International migration fuels perth real estate boom school zones
Demand for homes in coveted school catchment zones is leading to significant price jumps in Perth. Image: Canva.
  • Perth's school catchment areas see soaring house prices due to migrant demand.
  • Population growth and low supply intensify Perth's real estate market dynamics.
  • Suburbs in good public school catchments identified as Perth property hotspots.

Perth house prices have soared in suburbs that fall into the catchment area of Perth’s most prestigious public schools, according to Resolve Property Solutions buyer’s agent, Peter Gavalas.

These hotly contested suburbs have racked up double-digit percentage growth across the past year, with families reportedly willing to fork out more for the privilege of sending their children to some of Western Australia’s best classrooms.

Perth’s education drawcard

Gavalas believes this pattern has intensified due to the surge in migration into Western Australia, especially Perth.

According to the Australian Bureau of Statistics (ABS), Western Australia’s population growth outstripped the national average throughout 2022, with the respective rates being 2.3% and 1.9%.

Much of the population growth is being boosted by international migrants enticed by Perth’s booming economy, low unemployment rate, and high salaries.

Furthermore, Gavalas says that Perth’s top public schools are renowned for their excellence.

Peter Gavalas headshot
Peter Gavalas. Image: Supplied.

“As more international migrants are drawn to the city, demand for homes in these coveted school catchment zones is soaring,” he says.

“Families are willing to pay a premium for access to a good education, and this is driving prices up.”

Fierce competition in prime school catchments

To illustrate, Domain‘s latest house price report has found that houses near Sorrento Primary School and Winthrop Primary School have witnessed a jaw-dropping year-on-year (YoY) price jump of 23.2% during the June quarter.

Meanwhile, other hotspots near coveted secondary schools, like Carine, Safety Bay, and Ocean Reef, have experienced substantial price growths of 14.9%, 13.3% and 8.9% respectively.

“However, it’s not only rising demand and competition driving these price increases; historically low stock levels in these suburbs are further intensifying the market dynamics.”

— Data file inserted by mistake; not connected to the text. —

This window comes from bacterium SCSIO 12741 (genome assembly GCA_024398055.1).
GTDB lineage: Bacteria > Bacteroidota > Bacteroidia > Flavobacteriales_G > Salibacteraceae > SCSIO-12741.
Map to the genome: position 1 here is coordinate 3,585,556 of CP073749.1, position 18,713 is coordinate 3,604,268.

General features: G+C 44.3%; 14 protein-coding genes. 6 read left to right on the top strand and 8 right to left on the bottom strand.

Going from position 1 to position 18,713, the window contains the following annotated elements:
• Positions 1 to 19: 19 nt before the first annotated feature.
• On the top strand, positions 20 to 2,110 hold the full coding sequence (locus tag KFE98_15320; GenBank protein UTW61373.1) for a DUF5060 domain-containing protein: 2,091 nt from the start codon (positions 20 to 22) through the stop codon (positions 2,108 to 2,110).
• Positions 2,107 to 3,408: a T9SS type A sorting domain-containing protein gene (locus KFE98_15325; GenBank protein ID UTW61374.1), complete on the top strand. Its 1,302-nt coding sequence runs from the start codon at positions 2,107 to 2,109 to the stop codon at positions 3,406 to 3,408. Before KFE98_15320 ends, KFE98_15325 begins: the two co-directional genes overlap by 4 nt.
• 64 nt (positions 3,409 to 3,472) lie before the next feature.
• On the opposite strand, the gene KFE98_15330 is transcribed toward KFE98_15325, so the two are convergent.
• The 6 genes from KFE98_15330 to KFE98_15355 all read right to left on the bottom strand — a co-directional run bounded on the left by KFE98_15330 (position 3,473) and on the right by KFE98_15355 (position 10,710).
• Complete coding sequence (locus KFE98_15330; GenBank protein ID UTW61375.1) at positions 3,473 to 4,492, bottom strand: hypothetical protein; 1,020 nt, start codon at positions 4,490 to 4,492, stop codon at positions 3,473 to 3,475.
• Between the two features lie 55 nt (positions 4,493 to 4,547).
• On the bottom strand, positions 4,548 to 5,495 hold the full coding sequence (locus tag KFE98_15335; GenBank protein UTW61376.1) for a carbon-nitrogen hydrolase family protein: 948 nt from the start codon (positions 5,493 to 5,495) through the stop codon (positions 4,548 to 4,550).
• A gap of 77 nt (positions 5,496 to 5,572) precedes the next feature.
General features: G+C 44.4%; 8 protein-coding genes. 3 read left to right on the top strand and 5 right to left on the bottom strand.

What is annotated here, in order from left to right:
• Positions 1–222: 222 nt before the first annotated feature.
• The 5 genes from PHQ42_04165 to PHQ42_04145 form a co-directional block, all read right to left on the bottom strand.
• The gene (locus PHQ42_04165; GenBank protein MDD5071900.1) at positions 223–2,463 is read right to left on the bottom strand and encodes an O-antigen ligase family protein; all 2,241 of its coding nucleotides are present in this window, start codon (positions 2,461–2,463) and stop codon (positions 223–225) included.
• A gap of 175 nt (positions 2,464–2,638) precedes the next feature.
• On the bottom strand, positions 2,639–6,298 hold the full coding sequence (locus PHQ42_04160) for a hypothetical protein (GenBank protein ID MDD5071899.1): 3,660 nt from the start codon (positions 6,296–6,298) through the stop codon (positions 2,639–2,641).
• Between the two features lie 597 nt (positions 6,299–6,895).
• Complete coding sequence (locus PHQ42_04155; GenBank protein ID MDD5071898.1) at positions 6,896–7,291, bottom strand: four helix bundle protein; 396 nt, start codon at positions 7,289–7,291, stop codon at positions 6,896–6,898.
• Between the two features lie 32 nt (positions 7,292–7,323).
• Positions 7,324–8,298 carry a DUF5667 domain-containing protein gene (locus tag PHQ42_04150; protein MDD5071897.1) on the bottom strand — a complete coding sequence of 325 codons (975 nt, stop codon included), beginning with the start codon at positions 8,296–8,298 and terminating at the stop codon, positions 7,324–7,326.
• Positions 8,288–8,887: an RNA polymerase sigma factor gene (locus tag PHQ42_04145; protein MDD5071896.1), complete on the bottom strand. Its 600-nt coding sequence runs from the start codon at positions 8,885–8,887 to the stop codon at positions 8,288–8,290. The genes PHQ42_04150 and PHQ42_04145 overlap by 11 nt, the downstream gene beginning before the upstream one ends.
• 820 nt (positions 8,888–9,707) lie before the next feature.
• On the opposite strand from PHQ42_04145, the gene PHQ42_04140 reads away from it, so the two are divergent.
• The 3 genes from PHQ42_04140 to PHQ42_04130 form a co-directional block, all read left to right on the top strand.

Peter Gavalas, Resolve Property Solutions

Indeed, SQM data reports that a mere 41 properties were listed for sale in Winthrop in August, representing an astonishing 33.9% YoY decrease.

Stock on market for sale in 6150, including Winthrop

Safety Bay stock has also suffered a 36% YoY fall, while Ocean Reef’s available properties declined by 29.2%.

Stock on market for sale in 6169, including Safety Bay

“The competition for properties in good school catchment areas in Perth is fierce. Buyers are not only willing to pay a premium for these homes but are also acting swiftly to secure them. Low supply levels are exacerbating this situation, and it’s becoming increasingly challenging for buyers to find properties in these high-demand areas,” Gavalas says.

Stock on market for sale in 6027, including Ocean Reef

Similar challenges faced by rest of Perth

The situation is not any better for the rest of Perth, with The Real Estate Institute of Western Australia (REIWA) forecasting that the property market will remain tight for the foreseeable future as Western Australia continues to grow while listings remain scant.

REIWA CEO Cath Hart predicts that the demand for established homes will not abate soon, following the release of ABS’ latest data; WA’s population increased by 2.8 to 2.855 million in the year to March 2023, the speediest growth rate in the nation.

The March quarter of 2023 witnessed the largest rise in WA’s population, by 26,005, or 0.9%, the most significant quarterly change recorded by the ABS since 1981.

At the same time, Perth’s vacancy rate shrank to 0.8% in August, driving new records in rents and house prices over the month.

“We have a significant imbalance between supply and demand and this will maintain the pressure on WA’s sales and rental markets,” Hart says.

“We can expect to see house prices and rents continue to rise, homes to sell and lease quickly and the vacancy rate to remain at near-record lows for some time yet.”

Dire shortages in housing supply

Hart says that the inadequate number of homes being built will have enduring effects.

“While there are about 20,000 homes currently under construction, they’re meeting previous demand rather than future demand,” she says.

“Only around 14,000 new dwelling commencements are expected this year, with new builds in the apartment market at extremely low levels.

“Until we can get a strong and consistent pipeline of new dwellings, we can expect to see ongoing pressure in the established market to house our growing population.”

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